Call for Essays About Any Aspect of Popular Culture, Present or Past

Music
cover art

ASAP Rocky

LiveLoveA$AP

(Self-released; US: 31 Oct 2011; UK: 31 Oct 2011)

With the release of LiveLoveA$AP, the positive influence of the internet on the next generation of hip-hop has finally taken form in a way much more accessible than with Lil’ B. So, allow me a bit of token regional exploration before we get to the actual meat of what makes this mixtape so enjoyable. ASAP Rocky is, already famously, a descendant of Harlem and all that entails (Dipset!). His main producer to this point, Clams Casino, hails from the college life of northern New Jersey. Clams’ major claims to fame have come via production work for the aforementioned Lil’ B and fellow Californians Main Attrakionz. And yet this album opens with a track, “Palace”, whose most captivating moment finds Rocky rapping like a forgotten member of Three 6 Mafia’s horrorcore era (I vote Koopsta Knicca), and quickly makes inroads on a soundscape that sounds way more Swishahouse circa-1995 than New York, or Jersey, or California circa-anytime. Well, besides the ethereal “Wassup” that brings to mind previous Clams Casino masterstrokes like Lil’ B’s “I’m God”.


The point is, if you care at all about drawing lines in the sand with your hip-hop, LiveLoveA$AP offers a lot of contradiction to your hypothesis. Because in a world where certified technician-style MCs like Jadakiss and Fabolous have spent the past four-ish years trying to bring New York to the sounds of Atlanta, ASAP, Clams and the rest of the people involved with this realized bringing anything anywhere doesn’t matter. What’s important is that your music feels natural and your persona free of shoehorning. What’s absolutely crucial is that you aren’t chasing anything, particularly as a rap artist. Granted, it’s easier to fake your way to authenticity in hip-hop these days - just ask Rick Ross. But then ask yourselves whether you’d find Ross so easy to deny if the truth didn’t deny him for you, or if he’s actually quite believable as a decadent Freeway-Ross-that-wasn’t-caught behind the veil of Oz. If you come to the conclusion that fantasy is oftentimes more desirable in music than reality, you’re ready to focus on what makes ASAP Rocky such a great addition to the scene: his music is awesome.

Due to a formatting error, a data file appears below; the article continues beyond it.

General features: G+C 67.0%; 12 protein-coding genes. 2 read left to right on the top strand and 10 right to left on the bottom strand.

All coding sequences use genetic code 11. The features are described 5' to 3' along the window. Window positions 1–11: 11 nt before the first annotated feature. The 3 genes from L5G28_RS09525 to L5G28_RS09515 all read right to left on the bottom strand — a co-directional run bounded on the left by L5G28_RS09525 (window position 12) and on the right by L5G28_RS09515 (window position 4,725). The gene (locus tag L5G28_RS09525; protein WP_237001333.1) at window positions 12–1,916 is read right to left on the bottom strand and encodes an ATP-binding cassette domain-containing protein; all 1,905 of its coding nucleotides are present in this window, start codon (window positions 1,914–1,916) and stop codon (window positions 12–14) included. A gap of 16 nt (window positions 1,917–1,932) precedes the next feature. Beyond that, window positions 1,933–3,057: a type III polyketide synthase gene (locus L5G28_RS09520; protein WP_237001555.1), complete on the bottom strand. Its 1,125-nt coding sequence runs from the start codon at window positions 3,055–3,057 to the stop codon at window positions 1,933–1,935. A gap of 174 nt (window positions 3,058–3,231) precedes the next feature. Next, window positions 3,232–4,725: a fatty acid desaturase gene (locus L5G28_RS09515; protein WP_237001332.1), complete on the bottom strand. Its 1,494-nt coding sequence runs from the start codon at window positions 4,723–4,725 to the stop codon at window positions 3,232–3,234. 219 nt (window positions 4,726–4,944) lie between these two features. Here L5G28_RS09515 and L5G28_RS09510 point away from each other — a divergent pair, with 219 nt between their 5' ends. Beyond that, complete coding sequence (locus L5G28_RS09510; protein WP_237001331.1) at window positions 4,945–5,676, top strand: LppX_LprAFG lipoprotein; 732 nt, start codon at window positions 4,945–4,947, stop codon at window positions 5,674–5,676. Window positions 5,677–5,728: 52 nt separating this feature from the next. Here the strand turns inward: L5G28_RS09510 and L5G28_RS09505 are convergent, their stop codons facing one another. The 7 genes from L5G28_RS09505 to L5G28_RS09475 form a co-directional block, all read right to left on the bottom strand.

“Purple Swag” was inescapable in its previous form as a two-minute YouTube video, but with added features from fellow Three 6 fanatics SpaceghostPurrp (from Florida of all places, if you’re still trying to connect dots) and ASAP Nast, it becomes even more of an anthem for lazy summer Sundays than previously. Elsewhere, “Houston Old Head” is a slow rolling ode to the more earthy knowledge bases of past-generation Southern black males. “Leaf” flirts with the upper echelon of 2011’s odes to dope smokin’, while “Get Lit” and “Roll One Up” act as perfect smoking buddies and, well, “Bass” lives up to its given name. For some, a lack of so-called substance could work against LiveLoveA$AP. Rocky’s definitely a young kid talking about the things that please him and little else, which could effectively turn away listeners that hope their hip-hop can take a little timeout from enjoying life every so often to complain about some stuff. But it’s this writer’s opinion that “realness” doesn’t deserve to be confined to ghetto street corners and hyperreal town hall meetings. Sometimes, it can be as simple as sitting in a freshly waxed car, windows dropped, speakers on blast, the world, by all accounts, your oyster. That’s how Rocky and his fellow ASAPs (Always Strive and Prosperers) sees it on “Trilla”, and how LiveLoveA$AP allows us to look at the world.


Sometimes that’s all anyone should want to ask for. LiveLoveA$AP is the sort of album that clocks in at nearly an hour but feels like it’s over in half that. It’s hard to believe the airy, saxophone-drenched “Keep It G” is our halfway point, or that the slightly darker, inward-looking tones of “Demons” and “Out of This World” are really where we have to part ways. Luckily, that’s what repeat settings were designed for, something I’ve been abusing a bit lately. There are more impressive rapping performances in 2011, from Kendrick Lamar to Jay-Z to Big K.R.I.T. And there are probably a few more notable production jobs as well. Quite frankly, it’s hard to argue that LiveLoveA$AP does any one thing better than its closest peers. But by its powers combined, Rocky’s debut free album/mixtape/whatever turns in the equivalent of a top-of-his-game Scottie Pippen performance. It looks effortless, and possibly insignificant in comparison to the much more obvious greatness of his closest peer… until you check the stat sheet and realize it adds up to something pretty amazing in its own right.

Rating:

David Amidon has been writing for PopMatters since 2009, focusing on hip-hop, R&B and pop. He also manages Run That Shit on RateYourMusic.com, a collection of lists and rankings of over 1,000 reviewed hip-hop albums created mostly to be helpful and/or instigating. You can reach him on Twitter at @Nodima.


Media
Related Articles
By PopMatters Staff
9 Jan 2013
ASAP Rock's debut, 'LongLiveASAP', releases 15 January.
By David Amidon, Dave Heaton, Quentin B. Huff, Mike Madden, and Dean Van Nguyen
12 Dec 2011
Newcomers, giants, throwbacks, and collaborators -- 2011 was the year of diversity, in which rap fans were faced with enough variety to find whatever flavor of hip-hop they wanted.
Comments
Now on PopMatters
PM Picks
Announcements

© 1999-2014 PopMatters.com. All rights reserved.
PopMatters.com™ and PopMatters™ are trademarks
of PopMatters Media, Inc.

PopMatters is wholly independently owned and operated.